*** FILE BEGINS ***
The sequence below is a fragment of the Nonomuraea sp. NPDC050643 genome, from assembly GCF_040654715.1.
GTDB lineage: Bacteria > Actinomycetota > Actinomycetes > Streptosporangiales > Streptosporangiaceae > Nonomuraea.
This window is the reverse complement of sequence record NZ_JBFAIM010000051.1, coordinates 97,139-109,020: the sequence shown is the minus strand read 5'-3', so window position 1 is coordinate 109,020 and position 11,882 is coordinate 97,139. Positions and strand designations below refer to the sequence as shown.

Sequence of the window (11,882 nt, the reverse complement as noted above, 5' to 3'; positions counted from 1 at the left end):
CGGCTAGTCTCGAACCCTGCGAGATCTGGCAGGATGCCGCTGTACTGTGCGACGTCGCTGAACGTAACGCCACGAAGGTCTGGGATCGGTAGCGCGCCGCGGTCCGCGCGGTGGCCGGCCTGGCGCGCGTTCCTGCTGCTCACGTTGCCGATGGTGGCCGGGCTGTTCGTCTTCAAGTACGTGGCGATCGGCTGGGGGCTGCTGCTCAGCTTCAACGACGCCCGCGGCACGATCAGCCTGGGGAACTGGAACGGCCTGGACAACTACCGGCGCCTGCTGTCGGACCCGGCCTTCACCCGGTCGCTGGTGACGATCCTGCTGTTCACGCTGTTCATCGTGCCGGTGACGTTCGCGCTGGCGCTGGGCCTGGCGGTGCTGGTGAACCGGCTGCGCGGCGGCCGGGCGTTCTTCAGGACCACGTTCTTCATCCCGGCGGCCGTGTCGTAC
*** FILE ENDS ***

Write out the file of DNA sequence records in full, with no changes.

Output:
The sequence below is a fragment of the Nonomuraea sp. NPDC050643 genome, from assembly GCF_040654715.1.
GTDB lineage: Bacteria > Actinomycetota > Actinomycetes > Streptosporangiales > Streptosporangiaceae > Nonomuraea.
This window is the reverse complement of sequence record NZ_JBFAIM010000051.1, coordinates 97,139-109,020: the sequence shown is the minus strand read 5'-3', so window position 1 is coordinate 109,020 and position 11,882 is coordinate 97,139. Positions and strand designations below refer to the sequence as shown.

Sequence of the window (11,882 nt, the reverse complement as noted above, 5' to 3'; positions counted from 1 at the left end):
CGGCTAGTCTCGAACCCTGCGAGATCTGGCAGGATGCCGCTGTACTGTGCGACGTCGCTGAACGTAACGCCACGAAGGTCTGGGATCGGTAGCGCGCCGCGGTCCGCGCGGTGGCCGGCCTGGCGCGCGTTCCTGCTGCTCACGTTGCCGATGGTGGCCGGGCTGTTCGTCTTCAAGTACGTGGCGATCGGCTGGGGGCTGCTGCTCAGCTTCAACGACGCCCGCGGCACGATCAGCCTGGGGAACTGGAACGGCCTGGACAACTACCGGCGCCTGCTGTCGGACCCGGCCTTCACCCGGTCGCTGGTGACGATCCTGCTGTTCACGCTGTTCATCGTGCCGGTGACGTTCGCGCTGGCGCTGGGCCTGGCGGTGCTGGTGAACCGGCTGCGCGGCGGCCGGGCGTTCTTCAGGACCACGTTCTTCATCCCGGCGGCCGTGTCGTAC